Gallaga not afraid of failureBy Dolly Anne Carvajal
Philippine Daily Inquirer
It’s not everyday we get to watch a film as beautiful as Peque Gallaga and Lore Reyes’ “Sonata” (runs Sept. 11-17 at the Sineng Pambansa in all SM Cinemas). We gave it a unanimous rating of “A” at the Cinema Evaluation Board, which rarely happens. It’s about an opera diva (Cherie Gil) on the verge of a nervous breakdown after losing her voice. She returns home to Negros Occidental and through a young boy (Chino Jalandoni) rediscovers her art and life. They both discover the healing power of love.
Just like Gallaga’s other masterpieces, “Sonata” is a total sensory experience. It moves you in a way you may not think possible. It softens your heart and makes you appreciate the simple joys of life. Kudos, Peque for your inspired madness, which we all hope to imbibe. Thank you for showing us that we should never lose our joie de vivre and “craziness,” no matter where life takes us.
How did “Sonata” come about?
About five or six years ago, Cherie and I were drinking. I felt she was starting to feel her mortality, maturing into a midlife crisis and losing her voice, so much so, that she was facing throat surgery. And sure enough, it wasn’t long before she brought up the idea that she wanted to produce a movie; I guessed that she wanted to confront this crisis in the best way an artist knows how—through her art. It’s no
secret that I love working with this woman and I immediately said “yes,” but all that I came up with, as far as ideas were concerned, was … a movie about an opera singer who has lost her reason for being [after she] lost her voice. And then Cherie went into hibernation.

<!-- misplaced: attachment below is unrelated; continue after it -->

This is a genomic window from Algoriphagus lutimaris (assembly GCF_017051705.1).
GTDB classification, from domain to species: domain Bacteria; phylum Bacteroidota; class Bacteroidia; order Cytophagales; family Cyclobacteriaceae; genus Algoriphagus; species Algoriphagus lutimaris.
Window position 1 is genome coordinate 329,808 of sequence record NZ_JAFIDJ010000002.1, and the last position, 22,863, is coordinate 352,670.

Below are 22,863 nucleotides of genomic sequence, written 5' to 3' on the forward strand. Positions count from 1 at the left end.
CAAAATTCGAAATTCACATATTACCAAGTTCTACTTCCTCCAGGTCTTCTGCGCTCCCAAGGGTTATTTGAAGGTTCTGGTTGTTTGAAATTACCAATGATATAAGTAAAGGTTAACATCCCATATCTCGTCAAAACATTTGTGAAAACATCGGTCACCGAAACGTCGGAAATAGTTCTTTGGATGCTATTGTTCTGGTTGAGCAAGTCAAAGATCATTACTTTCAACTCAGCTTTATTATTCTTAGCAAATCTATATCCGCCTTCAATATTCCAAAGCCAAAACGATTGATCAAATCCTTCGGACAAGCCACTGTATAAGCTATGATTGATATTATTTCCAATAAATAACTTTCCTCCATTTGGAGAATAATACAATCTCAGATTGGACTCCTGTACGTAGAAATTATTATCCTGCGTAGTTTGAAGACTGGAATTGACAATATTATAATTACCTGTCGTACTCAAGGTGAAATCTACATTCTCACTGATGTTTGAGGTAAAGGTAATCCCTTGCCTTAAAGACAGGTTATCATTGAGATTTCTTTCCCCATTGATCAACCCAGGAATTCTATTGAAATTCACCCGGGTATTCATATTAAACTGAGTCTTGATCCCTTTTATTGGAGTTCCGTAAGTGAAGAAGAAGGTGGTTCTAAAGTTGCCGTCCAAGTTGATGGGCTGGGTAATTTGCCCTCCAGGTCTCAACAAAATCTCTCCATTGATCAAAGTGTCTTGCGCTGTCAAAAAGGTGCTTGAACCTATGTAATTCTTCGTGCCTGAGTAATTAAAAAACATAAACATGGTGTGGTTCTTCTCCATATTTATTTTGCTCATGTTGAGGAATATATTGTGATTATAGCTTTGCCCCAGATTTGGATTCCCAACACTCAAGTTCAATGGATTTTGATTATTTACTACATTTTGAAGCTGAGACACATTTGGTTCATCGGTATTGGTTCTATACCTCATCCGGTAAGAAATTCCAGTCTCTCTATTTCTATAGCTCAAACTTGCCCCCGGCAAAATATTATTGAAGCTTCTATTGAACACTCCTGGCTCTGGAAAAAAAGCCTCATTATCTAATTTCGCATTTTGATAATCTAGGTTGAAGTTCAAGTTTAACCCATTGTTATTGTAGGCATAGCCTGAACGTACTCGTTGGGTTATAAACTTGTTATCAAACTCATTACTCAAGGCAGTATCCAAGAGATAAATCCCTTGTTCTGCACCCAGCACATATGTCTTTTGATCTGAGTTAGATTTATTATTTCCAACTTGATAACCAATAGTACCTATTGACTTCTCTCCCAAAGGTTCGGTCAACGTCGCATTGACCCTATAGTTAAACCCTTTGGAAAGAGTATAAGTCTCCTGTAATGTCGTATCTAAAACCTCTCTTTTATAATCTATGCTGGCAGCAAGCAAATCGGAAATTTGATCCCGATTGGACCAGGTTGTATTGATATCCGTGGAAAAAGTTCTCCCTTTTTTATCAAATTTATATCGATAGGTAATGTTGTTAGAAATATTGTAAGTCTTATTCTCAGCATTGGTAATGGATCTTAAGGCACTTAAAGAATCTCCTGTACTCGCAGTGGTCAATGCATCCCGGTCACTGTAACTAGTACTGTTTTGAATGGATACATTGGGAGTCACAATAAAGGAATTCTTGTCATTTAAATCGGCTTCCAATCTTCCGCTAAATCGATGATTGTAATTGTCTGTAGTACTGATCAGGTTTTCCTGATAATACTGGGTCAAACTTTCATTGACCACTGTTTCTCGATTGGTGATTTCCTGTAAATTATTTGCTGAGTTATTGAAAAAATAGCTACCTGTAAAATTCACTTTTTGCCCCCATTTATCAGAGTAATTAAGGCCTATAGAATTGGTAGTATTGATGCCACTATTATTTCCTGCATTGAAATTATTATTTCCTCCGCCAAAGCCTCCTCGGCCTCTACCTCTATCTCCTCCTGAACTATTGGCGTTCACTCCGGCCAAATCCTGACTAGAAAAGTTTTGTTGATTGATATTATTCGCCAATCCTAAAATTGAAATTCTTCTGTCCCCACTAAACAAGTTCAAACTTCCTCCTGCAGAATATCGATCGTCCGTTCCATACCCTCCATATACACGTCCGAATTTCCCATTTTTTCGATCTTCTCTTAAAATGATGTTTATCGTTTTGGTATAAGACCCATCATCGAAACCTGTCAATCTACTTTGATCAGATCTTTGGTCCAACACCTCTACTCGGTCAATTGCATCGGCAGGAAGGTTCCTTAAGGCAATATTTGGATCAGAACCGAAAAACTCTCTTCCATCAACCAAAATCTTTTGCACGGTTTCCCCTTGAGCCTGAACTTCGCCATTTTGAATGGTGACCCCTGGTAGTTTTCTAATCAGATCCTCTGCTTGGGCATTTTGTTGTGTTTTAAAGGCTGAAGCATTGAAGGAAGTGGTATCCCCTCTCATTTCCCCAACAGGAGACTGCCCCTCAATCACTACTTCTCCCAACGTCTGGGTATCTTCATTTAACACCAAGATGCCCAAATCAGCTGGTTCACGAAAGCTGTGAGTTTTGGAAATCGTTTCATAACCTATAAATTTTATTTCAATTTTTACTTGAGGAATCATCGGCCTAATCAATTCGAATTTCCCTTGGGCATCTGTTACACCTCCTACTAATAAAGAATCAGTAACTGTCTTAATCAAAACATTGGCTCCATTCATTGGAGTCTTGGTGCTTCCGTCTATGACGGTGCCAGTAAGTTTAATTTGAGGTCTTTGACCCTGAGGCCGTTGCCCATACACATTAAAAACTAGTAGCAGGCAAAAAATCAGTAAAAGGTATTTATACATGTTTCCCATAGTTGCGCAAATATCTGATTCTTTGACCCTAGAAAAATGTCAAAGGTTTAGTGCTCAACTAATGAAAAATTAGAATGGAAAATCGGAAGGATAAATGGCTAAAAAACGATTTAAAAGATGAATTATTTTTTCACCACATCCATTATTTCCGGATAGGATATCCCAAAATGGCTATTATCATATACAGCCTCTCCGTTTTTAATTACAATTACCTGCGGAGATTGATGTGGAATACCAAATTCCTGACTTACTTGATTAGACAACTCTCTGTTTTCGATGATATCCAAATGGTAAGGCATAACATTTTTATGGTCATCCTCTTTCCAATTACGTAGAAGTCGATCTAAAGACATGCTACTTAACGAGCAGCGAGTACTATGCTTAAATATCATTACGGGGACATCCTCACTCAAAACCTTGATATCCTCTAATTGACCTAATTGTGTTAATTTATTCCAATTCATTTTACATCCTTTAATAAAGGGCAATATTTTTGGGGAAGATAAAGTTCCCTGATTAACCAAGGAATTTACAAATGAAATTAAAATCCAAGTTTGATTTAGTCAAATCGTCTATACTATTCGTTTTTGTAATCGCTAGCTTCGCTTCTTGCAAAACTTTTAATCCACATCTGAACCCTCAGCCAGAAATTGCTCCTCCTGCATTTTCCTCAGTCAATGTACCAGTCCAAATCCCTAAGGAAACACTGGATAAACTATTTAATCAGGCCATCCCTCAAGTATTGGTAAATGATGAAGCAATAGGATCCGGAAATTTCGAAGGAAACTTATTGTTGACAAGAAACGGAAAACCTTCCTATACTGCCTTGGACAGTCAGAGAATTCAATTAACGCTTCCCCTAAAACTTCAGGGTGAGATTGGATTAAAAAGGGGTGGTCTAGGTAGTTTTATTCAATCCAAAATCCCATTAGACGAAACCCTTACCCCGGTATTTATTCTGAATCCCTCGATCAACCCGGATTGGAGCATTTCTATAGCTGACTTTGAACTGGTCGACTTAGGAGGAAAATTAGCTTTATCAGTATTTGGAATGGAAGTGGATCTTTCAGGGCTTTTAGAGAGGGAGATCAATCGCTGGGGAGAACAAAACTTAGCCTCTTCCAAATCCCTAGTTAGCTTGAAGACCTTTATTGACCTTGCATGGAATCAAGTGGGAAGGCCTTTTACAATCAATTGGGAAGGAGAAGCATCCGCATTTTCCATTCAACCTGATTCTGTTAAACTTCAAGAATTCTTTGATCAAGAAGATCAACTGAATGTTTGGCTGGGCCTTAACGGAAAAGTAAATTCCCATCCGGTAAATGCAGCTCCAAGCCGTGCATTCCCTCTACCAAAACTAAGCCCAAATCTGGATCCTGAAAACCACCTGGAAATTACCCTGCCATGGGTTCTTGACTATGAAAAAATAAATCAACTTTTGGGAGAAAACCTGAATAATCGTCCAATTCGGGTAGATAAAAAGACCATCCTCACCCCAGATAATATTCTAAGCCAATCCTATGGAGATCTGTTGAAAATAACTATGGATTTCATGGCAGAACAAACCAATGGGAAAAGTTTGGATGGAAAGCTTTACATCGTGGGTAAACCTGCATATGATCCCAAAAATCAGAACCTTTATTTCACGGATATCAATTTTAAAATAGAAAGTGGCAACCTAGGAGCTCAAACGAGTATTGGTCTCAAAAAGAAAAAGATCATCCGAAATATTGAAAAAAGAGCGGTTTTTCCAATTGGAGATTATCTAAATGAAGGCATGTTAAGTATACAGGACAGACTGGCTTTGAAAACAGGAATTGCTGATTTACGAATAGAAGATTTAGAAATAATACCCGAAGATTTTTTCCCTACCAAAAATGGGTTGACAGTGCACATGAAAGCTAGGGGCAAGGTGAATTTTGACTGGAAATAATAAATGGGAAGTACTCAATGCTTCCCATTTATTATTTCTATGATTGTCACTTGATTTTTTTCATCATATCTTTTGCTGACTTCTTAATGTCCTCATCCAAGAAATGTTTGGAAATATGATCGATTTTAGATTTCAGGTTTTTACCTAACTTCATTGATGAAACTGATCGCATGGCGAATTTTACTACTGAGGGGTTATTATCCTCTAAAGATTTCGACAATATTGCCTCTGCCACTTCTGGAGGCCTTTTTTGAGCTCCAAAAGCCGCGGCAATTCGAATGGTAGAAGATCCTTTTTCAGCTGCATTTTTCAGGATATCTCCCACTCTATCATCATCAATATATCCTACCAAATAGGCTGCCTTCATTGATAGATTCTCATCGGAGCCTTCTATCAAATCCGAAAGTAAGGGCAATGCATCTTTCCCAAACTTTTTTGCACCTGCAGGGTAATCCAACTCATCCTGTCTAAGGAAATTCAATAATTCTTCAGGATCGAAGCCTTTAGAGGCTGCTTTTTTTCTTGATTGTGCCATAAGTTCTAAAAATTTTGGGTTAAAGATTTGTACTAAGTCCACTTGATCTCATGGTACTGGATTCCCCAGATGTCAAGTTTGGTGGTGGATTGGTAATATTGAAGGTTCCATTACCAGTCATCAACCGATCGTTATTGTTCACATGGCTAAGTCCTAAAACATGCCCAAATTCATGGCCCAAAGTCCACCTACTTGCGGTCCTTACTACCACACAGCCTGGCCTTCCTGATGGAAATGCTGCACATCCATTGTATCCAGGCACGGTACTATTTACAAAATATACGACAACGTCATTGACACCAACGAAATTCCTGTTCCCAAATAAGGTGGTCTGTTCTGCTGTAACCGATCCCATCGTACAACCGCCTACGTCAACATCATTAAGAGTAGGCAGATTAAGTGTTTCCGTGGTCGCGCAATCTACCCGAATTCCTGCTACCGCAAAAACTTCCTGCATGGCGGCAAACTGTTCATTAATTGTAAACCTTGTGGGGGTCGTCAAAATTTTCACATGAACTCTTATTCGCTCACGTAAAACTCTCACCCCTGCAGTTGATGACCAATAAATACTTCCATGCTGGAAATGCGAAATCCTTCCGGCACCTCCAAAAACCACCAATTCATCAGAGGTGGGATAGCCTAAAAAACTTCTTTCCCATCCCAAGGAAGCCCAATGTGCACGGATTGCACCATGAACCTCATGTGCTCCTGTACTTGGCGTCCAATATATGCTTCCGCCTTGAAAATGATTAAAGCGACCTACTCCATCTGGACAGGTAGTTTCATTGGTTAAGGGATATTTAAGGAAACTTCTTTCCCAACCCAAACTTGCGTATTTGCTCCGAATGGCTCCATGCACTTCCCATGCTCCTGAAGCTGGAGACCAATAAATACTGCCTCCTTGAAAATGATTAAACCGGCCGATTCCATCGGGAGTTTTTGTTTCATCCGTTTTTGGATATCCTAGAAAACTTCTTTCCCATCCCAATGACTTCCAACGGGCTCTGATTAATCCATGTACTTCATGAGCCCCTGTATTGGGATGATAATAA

Years after, the Film Development Council of the Philippines (FDCP) initiated the All-Masters Edition and asked Lore Reyes and myself for a movie. Lore said that it was a good time to tackle the Cherie project. I felt I wasn’t in any shape to tackle the story or the script. So we turned to Wanggo, my son. He came up with the idea of a broken diva, who hides away from the world inside her home in a
Negros plantation. And from there, “Sonata” actually went through the birthing process.
What message do you want to impart via “Sonata”?
I don’t believe the movie (or art for that matter) is the medium for sending out messages. If you want to send messages, there’s Facebook and Twitter. I think a movie that sets out to tell you what to think or how to think about any one thing becomes pedagogic or didactic or propaganda. So we stay away from these kinds of movies.